Our guest is author and journalist Andrew Solomon, whose hefty, far-reaching, and award-winning book, "Far From the Tree: Parents, Children, and the Search for Identity," was one of the most widely acclaimed works of nonfiction to be published last year. The book has just appeared in paperback; Solomon joins us today by phone.
Our guest on this edition of ST is a retired petroleum engineering executive and author, John Turley, who will deliver the free-to-the-public Norman M. Hulings, Jr., Memorial Lecture here on the TU campus tomorrow evening (Friday the 15th). Turley's lecture begins at 6pm in the Great Hall of the Allen Chapman Activity Center, which is at 440 S. Gary Avenue.
On this edition of StudioTulsa on Health, guest host John Henning Schumann conducts a fascinating interview with Daniel M. Davis, a Professor of Immunology at the University of Manchester in the UK, where he's also the Director of Research at the Manchester Collaborative Center for Inflammation Research. Dr.
We speak today by phone with Katy Butler, an accomplished journalist whose work has appeared in The New Yorker, The New York Times Magazine, Vogue, The Best American Science Writing, The Best American Essays, and The Best Buddhist Writing.
Why are concussions in sports today --- at the grade school, high school, collegiate, and professional levels; especially over the last decade or so --- becoming more and more common? And what exactly does the term "post-concussion syndrome" (or PCS) refer to? On this encore edition of our program, we listen back to an interesting discussion with Dr. Pat Bellgowan, who's a neuroscientist at The Laureate Institute for Brain Research in Tulsa as well as an Assistant Professor of Psychology at TU. When we originally spoke with Dr.
On this encore edition of ST, we listen back to a discussion from April of this year. At that time, we spoke by phone with the acclaimed science writer, biologist, and neuroscientist, Dr. Robert Sapolsky. He's widely seen as one of our leading experts on stress --- namely, on the ways in which stress affects baboons and other primates, and what this, in turn, tells us about the effects of stress on the human condition.
On this encore edition of ST, we speak with Dr. Pamela Soltis, the curator of the Laboratory of Molecular Systematics and Evolutionary Genetics at the Florida Museum of Natural History at the University of Florida. The work of Dr. Soltis has focused on the use of molecular evidence to reconstruct the patterns of plant evolution, and she has contributed significantly to our understanding of the evolution of flowering plants.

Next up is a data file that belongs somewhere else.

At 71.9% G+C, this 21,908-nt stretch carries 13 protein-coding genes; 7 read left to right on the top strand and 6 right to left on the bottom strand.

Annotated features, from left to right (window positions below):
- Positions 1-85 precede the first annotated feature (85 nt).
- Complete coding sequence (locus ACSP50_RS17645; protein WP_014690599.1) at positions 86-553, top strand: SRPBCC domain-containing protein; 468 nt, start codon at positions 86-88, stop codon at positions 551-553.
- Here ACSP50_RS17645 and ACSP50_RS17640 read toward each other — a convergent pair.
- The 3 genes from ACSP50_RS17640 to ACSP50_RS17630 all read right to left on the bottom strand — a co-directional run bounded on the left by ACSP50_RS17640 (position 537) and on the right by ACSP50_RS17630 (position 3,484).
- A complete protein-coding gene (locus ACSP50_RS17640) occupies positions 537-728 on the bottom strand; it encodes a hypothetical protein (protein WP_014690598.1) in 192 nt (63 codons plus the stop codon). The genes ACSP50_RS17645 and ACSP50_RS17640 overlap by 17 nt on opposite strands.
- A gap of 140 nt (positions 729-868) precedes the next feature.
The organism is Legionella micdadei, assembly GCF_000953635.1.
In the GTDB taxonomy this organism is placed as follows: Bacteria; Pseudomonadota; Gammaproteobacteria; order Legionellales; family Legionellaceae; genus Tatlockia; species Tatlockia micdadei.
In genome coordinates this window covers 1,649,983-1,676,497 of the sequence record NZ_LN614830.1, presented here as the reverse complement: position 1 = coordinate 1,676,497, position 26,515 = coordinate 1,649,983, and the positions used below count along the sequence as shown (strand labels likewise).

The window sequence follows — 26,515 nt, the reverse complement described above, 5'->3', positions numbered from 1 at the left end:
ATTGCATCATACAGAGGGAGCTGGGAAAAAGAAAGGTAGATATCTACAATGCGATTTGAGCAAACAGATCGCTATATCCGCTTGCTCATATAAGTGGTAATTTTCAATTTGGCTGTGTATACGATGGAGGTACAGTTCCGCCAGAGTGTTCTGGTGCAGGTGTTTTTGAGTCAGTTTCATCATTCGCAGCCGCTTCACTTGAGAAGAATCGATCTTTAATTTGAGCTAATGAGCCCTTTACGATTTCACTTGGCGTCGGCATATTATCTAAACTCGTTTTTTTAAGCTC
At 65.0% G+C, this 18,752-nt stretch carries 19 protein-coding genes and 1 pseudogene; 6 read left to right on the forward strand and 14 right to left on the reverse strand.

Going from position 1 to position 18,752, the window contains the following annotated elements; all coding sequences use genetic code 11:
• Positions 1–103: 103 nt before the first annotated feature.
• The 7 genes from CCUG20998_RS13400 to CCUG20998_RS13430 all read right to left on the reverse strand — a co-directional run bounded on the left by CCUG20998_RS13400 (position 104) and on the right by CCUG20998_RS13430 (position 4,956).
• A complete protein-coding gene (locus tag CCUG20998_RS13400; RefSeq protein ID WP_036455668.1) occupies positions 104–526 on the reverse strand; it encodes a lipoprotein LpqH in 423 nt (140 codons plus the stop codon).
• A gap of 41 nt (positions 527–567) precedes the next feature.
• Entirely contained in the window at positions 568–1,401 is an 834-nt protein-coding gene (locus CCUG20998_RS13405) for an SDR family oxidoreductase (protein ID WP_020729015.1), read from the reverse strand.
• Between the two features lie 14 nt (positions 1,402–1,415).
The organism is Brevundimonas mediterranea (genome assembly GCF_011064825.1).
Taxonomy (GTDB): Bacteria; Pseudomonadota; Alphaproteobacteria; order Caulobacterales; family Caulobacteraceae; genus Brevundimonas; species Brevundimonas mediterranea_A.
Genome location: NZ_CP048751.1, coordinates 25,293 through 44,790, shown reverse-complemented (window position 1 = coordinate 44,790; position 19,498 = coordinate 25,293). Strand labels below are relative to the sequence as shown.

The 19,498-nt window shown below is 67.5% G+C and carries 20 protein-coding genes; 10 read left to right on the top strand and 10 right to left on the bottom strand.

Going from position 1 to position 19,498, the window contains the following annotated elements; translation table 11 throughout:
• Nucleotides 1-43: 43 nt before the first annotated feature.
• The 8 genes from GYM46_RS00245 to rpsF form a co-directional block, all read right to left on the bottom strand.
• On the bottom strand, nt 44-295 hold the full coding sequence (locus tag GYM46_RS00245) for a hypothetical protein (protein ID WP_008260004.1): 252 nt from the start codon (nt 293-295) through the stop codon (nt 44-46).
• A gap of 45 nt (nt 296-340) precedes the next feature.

On this edition of ST, as the week-long 2013 Alzheimer's Association International Conference comes to end up in Boston, we speak with Mark Fried, the president and CEO of the Oklahoma Chapter of the Alzheimer's Association. Fried tells us about some interesting new studies and findings that were discussed at this year's conference, namely those related to: the risk and prevention of Alzheimer's disease; advances in early detection; and clinical trials and ongoing therapies.
"It's the end of the world as we know it," announces a nifty rock song by R.E.M. from 1987, "and I feel fine." Or as T.S. Eliot wrote in "The Hollow Men," a poem first published in 1925: "This is the way the world ends / This is the way the world ends / This is the way the world ends / Not with a bang but a whimper." Ever wonder how it will all come to a close? What doomsday will look like?
Nikola Tesla (1856-1943) was a key player in the electrical revolution that transformed life itself at the dawn of the twentieth century. His inventions, patents, and theoretical work formed the basis of modern AC electricity, and significantly contributed to the development of radio and TV. Like his competitor Thomas Edison, Tesla was also one of America's first celebrity scientists --- yet he's not nearly as famous as Edison today. Why? Our guest is W. Bernard Carlson, a professor in the School of Engineering and Applied Science at the University of Virginia.